This pairing was again reflected in a fifteenth century carol called The Holly King and the Ivy Queen wherein the jovial Holly King is accompanied by the cold, weepy Ivy Queen then repeated in the Christmas carol The Holly and The Ivy.  Garlands made from holy and ivy symbolized fruitfulness

 Dionysus and Bacchus were just two of the gods associated with holly.  These personifications were seen as jovial lovers of life who encouraged us to participate heartily in life and trust we would be blessed.  A wonderful depiction of this character was offered as the Ghost of Christmas Present in the movie Scrooge, the one with Albert Finney as Scrooge.  The flowing green robe, table laden with food and crown of holy was the traditional depiction of this archetype.   The circular form of the crown, or wreath, represented the cycle of life.  It is not surprising the image would be also adopted for Jesus although, for Christians, the crown of holly represented his crown of thorns.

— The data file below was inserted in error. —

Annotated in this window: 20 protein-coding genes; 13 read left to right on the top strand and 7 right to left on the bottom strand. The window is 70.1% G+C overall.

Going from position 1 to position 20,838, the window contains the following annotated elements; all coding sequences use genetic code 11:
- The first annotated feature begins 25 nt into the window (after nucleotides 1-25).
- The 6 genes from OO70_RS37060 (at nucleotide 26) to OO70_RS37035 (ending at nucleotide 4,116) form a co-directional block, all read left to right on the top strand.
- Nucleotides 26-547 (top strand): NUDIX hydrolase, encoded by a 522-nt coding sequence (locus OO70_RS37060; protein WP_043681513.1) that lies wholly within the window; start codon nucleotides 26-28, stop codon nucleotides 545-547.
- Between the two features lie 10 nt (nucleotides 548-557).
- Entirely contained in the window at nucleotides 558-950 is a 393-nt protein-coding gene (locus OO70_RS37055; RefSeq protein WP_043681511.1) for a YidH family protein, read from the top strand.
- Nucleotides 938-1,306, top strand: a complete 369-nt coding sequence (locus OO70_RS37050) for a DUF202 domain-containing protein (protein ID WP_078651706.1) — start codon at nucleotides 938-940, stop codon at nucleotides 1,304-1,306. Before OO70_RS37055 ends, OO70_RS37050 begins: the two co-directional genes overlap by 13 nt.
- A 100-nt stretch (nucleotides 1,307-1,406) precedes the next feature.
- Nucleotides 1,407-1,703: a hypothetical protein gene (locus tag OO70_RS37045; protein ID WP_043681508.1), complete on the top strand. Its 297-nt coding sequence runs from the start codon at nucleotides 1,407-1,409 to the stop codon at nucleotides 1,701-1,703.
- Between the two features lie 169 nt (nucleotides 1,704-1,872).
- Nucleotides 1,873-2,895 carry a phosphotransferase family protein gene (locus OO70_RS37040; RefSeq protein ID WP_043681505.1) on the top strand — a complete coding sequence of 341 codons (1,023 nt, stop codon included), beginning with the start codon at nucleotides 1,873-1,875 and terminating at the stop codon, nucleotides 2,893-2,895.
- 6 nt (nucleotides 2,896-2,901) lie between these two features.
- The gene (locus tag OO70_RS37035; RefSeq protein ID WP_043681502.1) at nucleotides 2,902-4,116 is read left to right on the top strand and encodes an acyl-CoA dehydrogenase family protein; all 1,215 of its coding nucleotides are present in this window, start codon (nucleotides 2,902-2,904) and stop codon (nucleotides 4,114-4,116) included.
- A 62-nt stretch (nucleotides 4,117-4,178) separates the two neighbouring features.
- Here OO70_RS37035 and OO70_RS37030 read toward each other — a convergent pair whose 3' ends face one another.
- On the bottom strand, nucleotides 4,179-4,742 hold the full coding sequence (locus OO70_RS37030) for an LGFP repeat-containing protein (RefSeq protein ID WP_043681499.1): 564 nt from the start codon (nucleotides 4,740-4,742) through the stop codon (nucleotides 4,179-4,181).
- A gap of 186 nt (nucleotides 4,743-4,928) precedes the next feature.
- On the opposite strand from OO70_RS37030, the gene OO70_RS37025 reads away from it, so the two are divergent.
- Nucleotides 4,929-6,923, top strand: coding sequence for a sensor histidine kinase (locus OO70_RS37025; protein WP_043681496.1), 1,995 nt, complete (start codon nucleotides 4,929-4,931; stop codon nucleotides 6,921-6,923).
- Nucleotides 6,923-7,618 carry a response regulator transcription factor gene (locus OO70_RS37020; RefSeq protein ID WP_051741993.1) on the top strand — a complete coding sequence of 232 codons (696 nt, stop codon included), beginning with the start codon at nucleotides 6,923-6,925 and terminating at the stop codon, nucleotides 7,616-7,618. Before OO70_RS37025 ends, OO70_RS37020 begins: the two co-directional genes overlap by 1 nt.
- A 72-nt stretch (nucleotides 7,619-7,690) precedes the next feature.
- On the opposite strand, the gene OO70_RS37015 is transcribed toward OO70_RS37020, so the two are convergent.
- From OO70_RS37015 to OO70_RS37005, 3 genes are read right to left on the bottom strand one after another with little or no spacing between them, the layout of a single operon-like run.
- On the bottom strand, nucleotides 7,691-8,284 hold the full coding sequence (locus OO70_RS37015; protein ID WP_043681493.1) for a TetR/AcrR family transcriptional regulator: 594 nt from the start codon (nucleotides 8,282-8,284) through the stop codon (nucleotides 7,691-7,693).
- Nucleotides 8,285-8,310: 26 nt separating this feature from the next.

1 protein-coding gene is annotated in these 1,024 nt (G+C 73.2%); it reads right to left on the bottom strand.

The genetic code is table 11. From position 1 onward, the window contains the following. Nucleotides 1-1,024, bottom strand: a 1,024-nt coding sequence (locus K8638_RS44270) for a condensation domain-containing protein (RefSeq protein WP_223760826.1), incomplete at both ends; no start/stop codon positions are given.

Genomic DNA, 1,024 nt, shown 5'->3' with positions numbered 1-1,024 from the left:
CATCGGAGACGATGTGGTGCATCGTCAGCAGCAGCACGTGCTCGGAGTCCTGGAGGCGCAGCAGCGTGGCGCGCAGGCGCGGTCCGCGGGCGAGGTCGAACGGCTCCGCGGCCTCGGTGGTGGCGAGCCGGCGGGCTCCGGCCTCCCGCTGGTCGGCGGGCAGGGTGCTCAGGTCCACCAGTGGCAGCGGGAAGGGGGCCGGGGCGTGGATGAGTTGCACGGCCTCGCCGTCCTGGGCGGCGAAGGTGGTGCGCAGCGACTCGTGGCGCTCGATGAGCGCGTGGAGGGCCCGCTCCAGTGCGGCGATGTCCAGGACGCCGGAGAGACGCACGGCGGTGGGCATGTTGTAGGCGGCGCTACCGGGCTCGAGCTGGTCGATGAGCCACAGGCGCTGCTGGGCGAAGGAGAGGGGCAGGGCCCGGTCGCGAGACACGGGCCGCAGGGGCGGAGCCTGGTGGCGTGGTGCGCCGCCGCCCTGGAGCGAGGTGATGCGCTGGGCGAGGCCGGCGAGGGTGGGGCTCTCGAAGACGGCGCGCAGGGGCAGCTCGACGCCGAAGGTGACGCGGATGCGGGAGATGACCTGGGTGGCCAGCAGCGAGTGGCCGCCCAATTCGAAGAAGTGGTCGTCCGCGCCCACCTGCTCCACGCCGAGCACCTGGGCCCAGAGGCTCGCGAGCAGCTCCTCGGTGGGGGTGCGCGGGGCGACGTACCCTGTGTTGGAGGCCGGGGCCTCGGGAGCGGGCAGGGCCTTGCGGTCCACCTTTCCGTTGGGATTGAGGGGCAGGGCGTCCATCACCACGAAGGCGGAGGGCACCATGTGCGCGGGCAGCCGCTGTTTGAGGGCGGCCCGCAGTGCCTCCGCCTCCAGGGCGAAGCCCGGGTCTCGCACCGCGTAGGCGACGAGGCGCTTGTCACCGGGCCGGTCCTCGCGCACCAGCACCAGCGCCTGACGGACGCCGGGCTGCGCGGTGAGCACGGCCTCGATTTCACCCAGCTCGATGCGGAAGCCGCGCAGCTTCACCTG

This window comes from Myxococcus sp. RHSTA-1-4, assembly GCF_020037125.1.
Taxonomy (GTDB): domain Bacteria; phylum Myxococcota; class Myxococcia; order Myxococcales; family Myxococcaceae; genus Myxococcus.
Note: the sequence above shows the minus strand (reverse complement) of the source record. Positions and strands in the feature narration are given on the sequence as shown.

The practice and ritual of decorating our houses with greenery can be traced back to ancient Rome around the Kalends of January, second century BCE.  Following the Midwinter Festival, also known as Saturnalia (after Saturn, god of agriculture), came a few days of rest as new consuls were inducted into office.  Houses were decorated with greenery and gifts were exchanged.

 The “Christmas Tree” as we know it today came into trend in 1840.  Decorating fir trees was a German tradition introduced to England by Prince Albert and Queen Victoria.  The fir-tree as a symbol of hope is reflected in the German carol O’Tannenbaum, the last verse of which translates as:

Your dress wants to
  teach me something:
Your hope and durability
Provide comfort and strength
  at any time.
O fir tree, o fir tree,
That's what your dress should
  teach me.

 Lights, Candles and the Yule Log: